“I Can Hear the Bells” is a wonderful song from the musical Hairspray, sung by Tracy Tumblad as she “hears the bells” when thinking about her fantasy love with heartthrob, Link Larken. Yes, even after all these years bells still ring when I think about my husband. However, each time I hear someone bemoan or provide a short dissertation on the death of equities, I hear another set of bells; actually it is beginning to sound more like a loud siren. The latest market sage to proclaim the death of equities is Bill Gross, Founder, Managing Director and Co-Chief Investment Officer at PIMCO.
Bill Gross has always been considered by most to be well-reasoned. Yet, I was unable to follow the thinking or rationale of his argument. He begins by pointing out the returns of long term treasuries for the past 30 years. As he puts it they “have been the higher returning and obviously “safer” investment than a diversified portfolio of equities. In turn it would show that higher risk is usually, but not always, rewarded with excess return.”
Certainly this is true, but why does he not look at the prior 30-year period, or better yet the prior 170-year period? The high interest rate, high inflation environment of the late 70’s and early 80’s were an anomaly which created an anomaly in the bond market that took 30 years to play out. Now we have gone to the other extreme, rates are reaching all-time lows creating another anomaly in the bond market.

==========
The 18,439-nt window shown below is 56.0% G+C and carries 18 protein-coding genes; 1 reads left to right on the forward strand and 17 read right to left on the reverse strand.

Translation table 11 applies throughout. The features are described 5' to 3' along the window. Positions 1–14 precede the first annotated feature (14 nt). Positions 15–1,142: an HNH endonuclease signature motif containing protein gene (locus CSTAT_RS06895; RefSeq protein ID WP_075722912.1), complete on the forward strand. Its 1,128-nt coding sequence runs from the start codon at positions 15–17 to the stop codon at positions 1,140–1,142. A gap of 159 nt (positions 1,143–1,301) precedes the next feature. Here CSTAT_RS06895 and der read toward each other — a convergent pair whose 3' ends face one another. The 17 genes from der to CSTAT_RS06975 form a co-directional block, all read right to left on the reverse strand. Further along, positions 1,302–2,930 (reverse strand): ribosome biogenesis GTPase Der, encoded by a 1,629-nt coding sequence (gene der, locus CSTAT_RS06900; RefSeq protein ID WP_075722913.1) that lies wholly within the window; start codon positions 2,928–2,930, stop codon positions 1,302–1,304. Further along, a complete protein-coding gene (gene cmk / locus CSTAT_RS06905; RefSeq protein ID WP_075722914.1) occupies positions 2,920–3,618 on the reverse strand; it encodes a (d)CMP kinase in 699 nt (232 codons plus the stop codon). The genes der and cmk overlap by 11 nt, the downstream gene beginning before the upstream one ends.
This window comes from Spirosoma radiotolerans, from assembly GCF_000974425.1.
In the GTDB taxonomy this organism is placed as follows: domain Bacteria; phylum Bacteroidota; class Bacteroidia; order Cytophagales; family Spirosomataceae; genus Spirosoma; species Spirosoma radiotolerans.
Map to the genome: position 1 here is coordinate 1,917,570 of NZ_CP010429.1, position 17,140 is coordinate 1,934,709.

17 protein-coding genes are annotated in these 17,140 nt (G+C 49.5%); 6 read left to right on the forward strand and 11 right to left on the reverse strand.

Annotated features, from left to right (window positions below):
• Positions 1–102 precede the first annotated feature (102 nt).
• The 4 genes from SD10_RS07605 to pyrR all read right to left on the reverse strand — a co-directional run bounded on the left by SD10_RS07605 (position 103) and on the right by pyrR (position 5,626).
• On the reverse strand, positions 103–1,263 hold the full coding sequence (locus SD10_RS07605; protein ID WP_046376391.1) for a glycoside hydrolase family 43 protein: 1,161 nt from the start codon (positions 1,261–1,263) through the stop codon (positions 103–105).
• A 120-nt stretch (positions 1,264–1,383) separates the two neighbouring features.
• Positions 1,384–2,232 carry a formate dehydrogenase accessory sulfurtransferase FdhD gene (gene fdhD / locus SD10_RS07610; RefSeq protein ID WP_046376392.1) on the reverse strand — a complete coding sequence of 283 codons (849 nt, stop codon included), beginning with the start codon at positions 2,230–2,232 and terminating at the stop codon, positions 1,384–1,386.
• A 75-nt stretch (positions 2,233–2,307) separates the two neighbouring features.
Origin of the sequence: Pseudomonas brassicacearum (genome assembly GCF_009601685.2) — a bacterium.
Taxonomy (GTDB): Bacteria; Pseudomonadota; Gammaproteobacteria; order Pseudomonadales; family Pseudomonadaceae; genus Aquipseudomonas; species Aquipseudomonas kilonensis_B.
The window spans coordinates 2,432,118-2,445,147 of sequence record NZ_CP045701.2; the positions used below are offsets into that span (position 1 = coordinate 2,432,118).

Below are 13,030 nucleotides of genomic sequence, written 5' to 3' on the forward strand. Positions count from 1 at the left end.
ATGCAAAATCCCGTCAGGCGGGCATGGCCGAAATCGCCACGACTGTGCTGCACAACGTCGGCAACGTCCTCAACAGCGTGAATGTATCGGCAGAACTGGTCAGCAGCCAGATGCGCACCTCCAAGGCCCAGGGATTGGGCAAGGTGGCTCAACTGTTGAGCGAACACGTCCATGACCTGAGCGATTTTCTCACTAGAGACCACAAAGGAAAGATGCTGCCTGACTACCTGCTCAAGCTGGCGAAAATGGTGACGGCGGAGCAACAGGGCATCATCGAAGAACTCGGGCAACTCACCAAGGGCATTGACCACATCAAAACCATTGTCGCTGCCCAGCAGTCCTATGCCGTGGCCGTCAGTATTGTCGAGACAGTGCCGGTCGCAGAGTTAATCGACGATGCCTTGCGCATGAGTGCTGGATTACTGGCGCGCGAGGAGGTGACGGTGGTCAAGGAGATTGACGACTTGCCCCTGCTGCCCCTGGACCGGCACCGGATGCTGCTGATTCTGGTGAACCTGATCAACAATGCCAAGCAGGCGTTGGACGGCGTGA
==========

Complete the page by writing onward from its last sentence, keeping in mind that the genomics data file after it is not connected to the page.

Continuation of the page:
He correctly articulates that stocks are more risky than bonds and therefore should have higher returns. He then goes on to explain the 6.6% long-term real returns from equities are made up of 3.5% GDP growth with the other 3% representing excesses to investors who are “skimming” at the expense of lenders, laborers and government. WOW! He totally ignores the risk levels related to each of these other constituencies’ vis-à-vis equities. He does not take into consideration that the profits that accrue to investors are what is left after the other constituencies have been compensated/rewarded for their risks. Further, he assumes that GDP growth equals wealth creating and that all wealth is created equally. He illustrates this by providing a chart titled: Capital Trumps Labor which shows real US wages declining as % of real GDP from a high of 53% in 1970 to a low of 44% in 2010/2011. Facts are facts but correlation does not mean causation. He totally ignores the fact that our free markets have provided the opportunity for significant productivity enhancements over the last 40 years!
Finally, we note that at the market lows in early 2009 Mr. Gross also predicted the market was headed to 3000.
With so many market pundits proclaiming the death of equities and capital flows out of equities into an already overpriced bond market, the bells are ringing loudly!! When I see someone going to such great lengths and make such a weak case for the death of equities the siren going off begins to hurt my ears! I could not disagree more with Bill Gross’s analysis or conclusions. In short, at Sigma our firm solidly believes in the merits of long term investing in equities and that the bells being rung by market pundits are signaling an opportune time to invest in stocks.
Your thoughts and questions are welcome.
Chief Investment Officer